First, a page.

How To Help A Friend Who's Been Triggered

by JR Thorpe

The concept of a trigger warning is familiar to anybody who spends time in the feminist blogosphere or on Tumblr, but outside of that, it requires a little explanation. Triggers, named after gun-triggers, are the technical term for circumstances that may cause people who've suffered past serious trauma — anything from a life-threatening event to sexual assault or emotional abuse — to recall or revisit that trauma. Triggers can be anything: sights, sounds, smells, places, events — and if you aren't adequately warned or if they're unexpected, you become triggered. And what happens next is not fun, both for the person experiencing it and for anybody who loves and cares for them.

I have had some bad sh*t happen to me in my life, and consequently, I have triggers. Like many people in my situation, they can appear out of nowhere. I avoid the ones I can (and trigger warnings are important for me to make those choices), but there are occasions — a place, a film, even a voice — that plunge me right back into traumatic experience. Triggers set off flashbacks, effectively re-traumatizing the sufferer all over again. Every emotion I felt at the time, I feel again, as strongly as the first go-around.

There's been a recent backlash against trigger warnings as too widespread, and "coddling" people over offensive content — but the realities of severe trauma, and the havoc that an unexpected trigger can cause, are not to be taken lightly. Here's how to cope if a friend is triggered and help them get over the fallout.

1. Understand what triggers are in the first place.

The diversity of triggers can mean that they seem incredibly hard to pin down, even for the person experiencing them. Their particular triggers depend on their experience and the kind of trauma they went through, but it's also an incredibly personal and sometimes strangely random thing. Male survivors of childhood sexual abuse have reported triggers as diverse as an angry remark, the smell of cigarette smoke, and a wallpaper pattern. It's all what the traumatized brain ties to its experience.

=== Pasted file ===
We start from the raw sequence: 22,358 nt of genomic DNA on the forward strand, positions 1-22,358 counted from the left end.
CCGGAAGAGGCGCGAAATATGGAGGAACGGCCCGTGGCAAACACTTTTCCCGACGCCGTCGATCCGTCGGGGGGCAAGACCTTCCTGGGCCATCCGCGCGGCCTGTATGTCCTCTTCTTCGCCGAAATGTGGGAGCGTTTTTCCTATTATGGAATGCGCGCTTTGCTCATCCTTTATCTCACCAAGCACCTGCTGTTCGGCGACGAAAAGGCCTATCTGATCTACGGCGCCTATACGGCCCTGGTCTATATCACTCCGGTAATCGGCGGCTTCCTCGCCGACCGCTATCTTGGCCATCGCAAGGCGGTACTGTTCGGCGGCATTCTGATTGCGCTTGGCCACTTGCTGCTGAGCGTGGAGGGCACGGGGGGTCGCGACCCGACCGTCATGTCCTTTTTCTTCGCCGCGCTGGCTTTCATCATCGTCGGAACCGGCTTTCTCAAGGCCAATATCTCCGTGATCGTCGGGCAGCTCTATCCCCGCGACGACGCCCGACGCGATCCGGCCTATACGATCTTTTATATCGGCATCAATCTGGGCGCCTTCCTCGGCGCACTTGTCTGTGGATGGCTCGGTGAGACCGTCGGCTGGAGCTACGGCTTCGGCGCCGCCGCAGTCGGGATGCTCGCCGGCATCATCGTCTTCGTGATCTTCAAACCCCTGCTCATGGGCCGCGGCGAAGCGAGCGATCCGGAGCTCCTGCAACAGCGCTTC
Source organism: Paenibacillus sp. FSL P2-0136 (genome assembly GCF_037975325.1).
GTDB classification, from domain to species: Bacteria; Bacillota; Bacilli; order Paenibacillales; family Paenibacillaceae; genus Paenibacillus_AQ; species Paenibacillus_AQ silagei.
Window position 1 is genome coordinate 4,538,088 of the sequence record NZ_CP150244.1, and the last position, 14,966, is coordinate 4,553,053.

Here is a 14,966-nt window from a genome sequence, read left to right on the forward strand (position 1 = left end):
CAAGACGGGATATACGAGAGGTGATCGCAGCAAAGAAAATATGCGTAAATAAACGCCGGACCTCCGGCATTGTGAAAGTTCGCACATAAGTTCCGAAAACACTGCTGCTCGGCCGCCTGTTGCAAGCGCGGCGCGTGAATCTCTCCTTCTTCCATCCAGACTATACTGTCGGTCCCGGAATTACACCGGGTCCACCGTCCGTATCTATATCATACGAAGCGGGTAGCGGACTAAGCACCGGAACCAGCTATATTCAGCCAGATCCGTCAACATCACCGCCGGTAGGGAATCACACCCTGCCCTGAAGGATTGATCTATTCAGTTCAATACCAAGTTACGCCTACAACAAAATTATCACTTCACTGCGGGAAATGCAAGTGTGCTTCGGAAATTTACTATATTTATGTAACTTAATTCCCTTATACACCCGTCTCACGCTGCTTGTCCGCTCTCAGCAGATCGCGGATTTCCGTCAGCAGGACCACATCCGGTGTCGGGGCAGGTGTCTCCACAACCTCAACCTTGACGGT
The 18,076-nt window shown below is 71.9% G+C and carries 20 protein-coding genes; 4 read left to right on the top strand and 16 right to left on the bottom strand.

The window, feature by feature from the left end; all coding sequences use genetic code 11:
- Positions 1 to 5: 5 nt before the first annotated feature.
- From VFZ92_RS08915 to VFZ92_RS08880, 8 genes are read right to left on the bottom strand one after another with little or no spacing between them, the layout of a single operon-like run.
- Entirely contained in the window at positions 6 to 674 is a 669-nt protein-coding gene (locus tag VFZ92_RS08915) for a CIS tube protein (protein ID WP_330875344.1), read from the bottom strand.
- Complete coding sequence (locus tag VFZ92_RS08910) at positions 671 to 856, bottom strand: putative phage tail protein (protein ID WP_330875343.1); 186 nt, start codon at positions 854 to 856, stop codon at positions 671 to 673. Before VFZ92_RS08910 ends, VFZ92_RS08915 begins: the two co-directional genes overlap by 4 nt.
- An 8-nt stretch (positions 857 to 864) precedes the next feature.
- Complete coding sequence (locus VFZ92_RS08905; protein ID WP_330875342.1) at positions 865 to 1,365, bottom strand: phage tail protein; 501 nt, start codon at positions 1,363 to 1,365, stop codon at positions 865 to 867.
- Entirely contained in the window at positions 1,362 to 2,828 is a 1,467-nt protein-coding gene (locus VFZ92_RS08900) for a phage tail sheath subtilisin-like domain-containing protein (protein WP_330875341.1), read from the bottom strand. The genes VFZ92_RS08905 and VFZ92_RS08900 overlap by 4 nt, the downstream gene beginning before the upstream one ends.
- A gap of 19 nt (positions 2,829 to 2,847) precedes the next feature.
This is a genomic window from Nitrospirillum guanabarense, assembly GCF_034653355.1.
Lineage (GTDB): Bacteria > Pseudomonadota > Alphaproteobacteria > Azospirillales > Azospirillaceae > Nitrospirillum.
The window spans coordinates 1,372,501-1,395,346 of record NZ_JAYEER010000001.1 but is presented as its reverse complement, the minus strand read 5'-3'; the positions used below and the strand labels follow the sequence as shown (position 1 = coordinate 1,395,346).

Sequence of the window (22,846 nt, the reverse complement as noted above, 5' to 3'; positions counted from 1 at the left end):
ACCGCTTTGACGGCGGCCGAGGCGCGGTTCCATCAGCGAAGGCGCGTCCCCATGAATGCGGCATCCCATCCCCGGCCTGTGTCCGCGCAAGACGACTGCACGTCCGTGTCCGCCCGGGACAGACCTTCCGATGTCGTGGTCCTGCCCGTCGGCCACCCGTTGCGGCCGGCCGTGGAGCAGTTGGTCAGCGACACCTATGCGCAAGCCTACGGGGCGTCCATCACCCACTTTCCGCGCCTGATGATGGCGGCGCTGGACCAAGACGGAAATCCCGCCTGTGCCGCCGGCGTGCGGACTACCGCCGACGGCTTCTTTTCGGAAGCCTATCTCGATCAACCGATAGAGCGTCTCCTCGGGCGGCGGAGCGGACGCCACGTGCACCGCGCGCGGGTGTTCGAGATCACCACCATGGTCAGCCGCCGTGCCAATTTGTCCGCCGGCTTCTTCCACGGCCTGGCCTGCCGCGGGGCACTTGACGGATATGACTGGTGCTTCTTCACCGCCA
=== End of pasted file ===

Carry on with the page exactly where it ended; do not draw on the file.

So it's not going to be as simple as seeing a person who hurt them on the street, or avoiding car crashes if they were in a car crash. (Though both are good starts.)

2. Don't tell them they're exaggerating or doing it for attention.

Being triggered is a deeply horrible, bodily feeling. You can feel fundamentally unsafe, threatened, as if you're going to die — even if you manage to keep things together on the surface, it's not pleasant. Traumatized individuals have likely been dealing with these problems in one way or another since the trauma, and it's important that you validate these feelings and reassure them that, while the trauma itself isn't happening any more, you believe that they're suffering.

3. Get them out of the situation as quickly as possible.

This one's not particularly difficult: if you notice signs of severe distress and panic, or if your friend has alerted you that they've been triggered, get them out and away from whatever is causing the problem, as soon as possible. Just leaving the room or building is probably enough, but they may need your help, so take them someplace safe, whatever that means to them — whether it's an enclosed space or the open air.